Letters to the Editor, April 22, 2014
Students' threat of action is immature
I refer to the report ("Ignore us and we'll occupy: students", April 16).
The puerile demands of the student-led activist group Scholarism and the Federation of Students warning, as they tabled a joint reform proposal for the 2017 election, reflects more the mentality of the pram than the logic of intellectuals - don't give us what we want and we will sulk and occupy.
In their own words, "If the government rejects such a proposal, which could be endorsed by 100,000 residents, that would be [tantamount] to trampling on public opinion and insulting the public."
In a city of seven million, when did 100,000 become the majority? These young people can be admired for their courage to voice an opinion; however, their demands are flawed and immature.
Hong Kong is simply another city within China.
Armed with the benefit of an education, these students should be embracing the opportunities presented to them by a resurgent China. To imagine that our colonial past gives us a right to special treatment is folly.
Rather than waste energy on futile debate about a chief executive and 2017, the argument should be where Hong Kong will be in 2047 when the real challenge to our city's ability to be relevant within China will matter.
Mark Peaker, The Peak
People must learn to fight air pollution
Air pollution is a serious problem in Hong Kong and it is causing concern to a lot of citizens.
We frequently have days when the sky is grey and pollution levels are high because of emissions from enterprises on the mainland.
More factories open as China's economy becomes more developed, especially in and around Guangzhou. Pollution from these plants can easily drift into Hong Kong depending on the wind direction.
These problems are exacerbated by the growing number of private cars in Hong Kong. I think they are a bigger cause of roadside pollution than public transport. I don't know why people keep taking their cars when it would be possible to go on a bus or the MTR.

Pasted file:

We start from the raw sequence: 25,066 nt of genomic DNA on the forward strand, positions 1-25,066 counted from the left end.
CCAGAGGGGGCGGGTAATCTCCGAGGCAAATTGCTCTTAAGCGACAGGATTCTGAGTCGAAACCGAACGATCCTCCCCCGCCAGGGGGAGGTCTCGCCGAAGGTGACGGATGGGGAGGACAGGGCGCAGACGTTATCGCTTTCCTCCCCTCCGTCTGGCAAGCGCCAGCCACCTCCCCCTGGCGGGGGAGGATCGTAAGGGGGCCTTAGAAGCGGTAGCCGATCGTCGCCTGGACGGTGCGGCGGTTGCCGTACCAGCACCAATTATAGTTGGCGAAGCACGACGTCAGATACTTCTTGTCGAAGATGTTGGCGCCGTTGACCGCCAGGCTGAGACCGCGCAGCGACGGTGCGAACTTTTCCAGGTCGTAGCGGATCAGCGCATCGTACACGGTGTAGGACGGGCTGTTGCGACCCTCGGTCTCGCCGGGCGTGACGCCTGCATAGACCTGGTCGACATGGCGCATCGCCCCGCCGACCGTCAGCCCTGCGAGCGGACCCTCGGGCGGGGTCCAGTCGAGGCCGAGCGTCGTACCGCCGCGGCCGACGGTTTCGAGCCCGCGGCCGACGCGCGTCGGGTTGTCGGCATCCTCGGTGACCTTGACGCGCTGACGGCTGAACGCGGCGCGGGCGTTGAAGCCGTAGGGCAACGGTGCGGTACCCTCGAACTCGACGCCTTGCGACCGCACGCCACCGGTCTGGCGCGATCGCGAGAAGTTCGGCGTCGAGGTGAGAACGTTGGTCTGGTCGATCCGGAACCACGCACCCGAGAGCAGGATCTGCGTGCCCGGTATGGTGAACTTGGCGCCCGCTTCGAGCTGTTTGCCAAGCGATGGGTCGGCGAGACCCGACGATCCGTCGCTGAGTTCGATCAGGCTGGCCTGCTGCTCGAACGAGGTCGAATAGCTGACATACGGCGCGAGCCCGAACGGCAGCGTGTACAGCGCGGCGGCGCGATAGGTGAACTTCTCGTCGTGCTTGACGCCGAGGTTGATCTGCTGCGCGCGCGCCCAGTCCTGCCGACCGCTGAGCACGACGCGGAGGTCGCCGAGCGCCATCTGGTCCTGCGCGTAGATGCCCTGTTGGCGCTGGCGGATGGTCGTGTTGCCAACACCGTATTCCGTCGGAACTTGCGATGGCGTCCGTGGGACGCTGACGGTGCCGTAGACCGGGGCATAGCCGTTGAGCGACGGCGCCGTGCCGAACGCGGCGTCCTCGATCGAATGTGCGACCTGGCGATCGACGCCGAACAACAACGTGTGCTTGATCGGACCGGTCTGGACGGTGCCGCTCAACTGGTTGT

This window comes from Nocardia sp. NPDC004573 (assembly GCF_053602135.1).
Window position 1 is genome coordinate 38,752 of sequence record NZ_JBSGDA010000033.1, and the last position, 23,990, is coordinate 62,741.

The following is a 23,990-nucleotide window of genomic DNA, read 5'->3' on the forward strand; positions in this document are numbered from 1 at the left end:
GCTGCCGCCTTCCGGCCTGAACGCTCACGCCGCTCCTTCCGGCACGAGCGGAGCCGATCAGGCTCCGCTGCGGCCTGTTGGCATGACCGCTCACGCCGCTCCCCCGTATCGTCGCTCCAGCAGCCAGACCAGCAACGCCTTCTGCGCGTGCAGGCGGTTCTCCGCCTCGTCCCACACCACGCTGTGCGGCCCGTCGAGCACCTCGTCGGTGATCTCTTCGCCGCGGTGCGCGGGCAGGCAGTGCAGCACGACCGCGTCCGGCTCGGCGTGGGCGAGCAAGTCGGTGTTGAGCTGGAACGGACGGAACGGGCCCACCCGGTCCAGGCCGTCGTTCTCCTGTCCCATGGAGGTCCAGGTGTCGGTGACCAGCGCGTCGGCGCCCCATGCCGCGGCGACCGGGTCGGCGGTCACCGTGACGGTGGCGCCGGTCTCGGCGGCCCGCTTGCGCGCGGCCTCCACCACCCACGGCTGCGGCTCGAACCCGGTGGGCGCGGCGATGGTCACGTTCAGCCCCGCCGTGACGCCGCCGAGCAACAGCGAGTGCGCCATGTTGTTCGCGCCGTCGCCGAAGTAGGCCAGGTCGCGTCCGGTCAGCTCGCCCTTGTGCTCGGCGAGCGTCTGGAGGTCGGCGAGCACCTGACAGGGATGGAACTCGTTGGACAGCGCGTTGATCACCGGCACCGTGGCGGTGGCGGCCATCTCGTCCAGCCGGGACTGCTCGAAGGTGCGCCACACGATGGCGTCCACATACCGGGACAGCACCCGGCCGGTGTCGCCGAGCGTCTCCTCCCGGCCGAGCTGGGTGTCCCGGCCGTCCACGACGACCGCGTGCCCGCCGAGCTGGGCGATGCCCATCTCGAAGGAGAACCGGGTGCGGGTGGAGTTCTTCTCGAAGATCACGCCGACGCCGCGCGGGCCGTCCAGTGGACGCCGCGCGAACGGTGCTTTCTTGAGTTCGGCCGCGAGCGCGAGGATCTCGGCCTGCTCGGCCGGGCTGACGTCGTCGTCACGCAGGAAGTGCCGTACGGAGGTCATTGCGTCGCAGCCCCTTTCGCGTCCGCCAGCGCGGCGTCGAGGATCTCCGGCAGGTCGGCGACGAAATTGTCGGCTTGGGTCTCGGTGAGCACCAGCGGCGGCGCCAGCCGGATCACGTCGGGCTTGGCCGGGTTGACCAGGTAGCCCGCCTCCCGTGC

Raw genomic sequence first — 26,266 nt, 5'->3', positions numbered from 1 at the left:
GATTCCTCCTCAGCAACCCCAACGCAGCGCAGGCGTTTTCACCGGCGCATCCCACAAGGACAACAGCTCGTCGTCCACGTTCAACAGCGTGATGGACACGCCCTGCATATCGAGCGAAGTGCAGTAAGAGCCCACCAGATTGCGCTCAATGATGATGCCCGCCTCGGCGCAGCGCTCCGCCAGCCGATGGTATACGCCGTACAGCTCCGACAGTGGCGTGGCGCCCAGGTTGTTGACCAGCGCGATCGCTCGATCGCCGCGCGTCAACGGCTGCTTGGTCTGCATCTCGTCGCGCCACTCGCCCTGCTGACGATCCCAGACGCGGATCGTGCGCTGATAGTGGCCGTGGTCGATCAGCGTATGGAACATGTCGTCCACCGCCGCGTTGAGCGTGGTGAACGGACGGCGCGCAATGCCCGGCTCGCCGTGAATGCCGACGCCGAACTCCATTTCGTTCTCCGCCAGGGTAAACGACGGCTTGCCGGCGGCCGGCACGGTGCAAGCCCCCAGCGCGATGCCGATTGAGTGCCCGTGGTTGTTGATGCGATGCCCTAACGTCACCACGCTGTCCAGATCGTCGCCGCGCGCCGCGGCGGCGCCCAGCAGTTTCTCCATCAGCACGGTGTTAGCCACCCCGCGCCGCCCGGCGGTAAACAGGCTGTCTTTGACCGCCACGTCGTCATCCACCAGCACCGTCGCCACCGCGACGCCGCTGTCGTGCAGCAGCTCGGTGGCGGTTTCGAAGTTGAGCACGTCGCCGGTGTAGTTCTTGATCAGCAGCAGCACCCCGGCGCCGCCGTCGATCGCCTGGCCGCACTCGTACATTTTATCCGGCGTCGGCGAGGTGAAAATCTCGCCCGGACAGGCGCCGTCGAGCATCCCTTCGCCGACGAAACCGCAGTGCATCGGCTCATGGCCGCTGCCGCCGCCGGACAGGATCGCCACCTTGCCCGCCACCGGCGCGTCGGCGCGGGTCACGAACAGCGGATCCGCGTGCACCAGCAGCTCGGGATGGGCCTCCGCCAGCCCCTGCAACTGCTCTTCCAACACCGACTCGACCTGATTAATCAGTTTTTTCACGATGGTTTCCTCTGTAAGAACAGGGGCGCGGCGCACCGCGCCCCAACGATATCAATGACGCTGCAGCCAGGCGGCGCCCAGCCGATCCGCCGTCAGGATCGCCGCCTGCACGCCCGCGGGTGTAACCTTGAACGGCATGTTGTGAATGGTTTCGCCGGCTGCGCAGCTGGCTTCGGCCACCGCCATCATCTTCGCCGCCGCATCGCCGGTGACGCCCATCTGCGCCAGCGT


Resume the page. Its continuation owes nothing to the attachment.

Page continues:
This pollution causes a lot of damage in health terms, especially with respiratory diseases.
The problem can be eased with co-operation between Hong Kong and the mainland.
I also think education is extremely important.
It can lead to Hongkongers having a greater awareness of pollution and what steps they can take to reduce it.
Alva Hui Wing-man, Tai Wai
Dictation is an essential tool for teachers
In the letter "Our schools can teach English better and not bore our children" (April 8), Tony Yuen spoke for most of the parents in Hong Kong. Here I wish to speak as a student who has gone through the local curriculum and had myriad dictations.
First off, I am afraid Yuen overlooked the fact that most schools in Hong Kong have their internal assessments handwritten. This is also the case with public examinations like the Hong Kong Diploma of Secondary Education.
I believe it is invalid to say that "poor spelling skills do not affect the ability to write" because word processing software that Yuen mentioned is restricted in classrooms.
The reading habit of Yuen's son is worth appreciation (I, too, enjoyed the Nancy Drew novels when I was young.) But I am not convinced that every pupil in Hong Kong is as capable as he is.
Students' ability and motivation differs in every classroom.
Many students may be unlikely to read or become involved in revision if there are no assessments. In addition, dictation is not merely about spelling.
It also helps students master diversified sentence patterns and grammar. True, word processing software corrects spelling mistakes, but it does not add to the variety of vocabulary and phrases.
How can beginners who refuse to read on their own initiative apply acquire terms in daily use without relying on memorisation?
As an undergraduate majoring in English education, I regard catering to these students with regular formative assessments as one of the major responsibilities of teachers.
On top of everything, my experience tells me that dictation need not lead to children losing interest.
I had an English teacher who made dictation more like a game.
For example, we were asked to list as many MTR station names or as many words ending with "able".
He was successful in stimulating me to learn the spelling of every word I encountered, by heart, because we were never informed of the next dictation topic.
Dictation need not be dull; it depends on the format adopted by the teacher.
Students always prefer constant and detailed feedback to superficial overviews of their performance.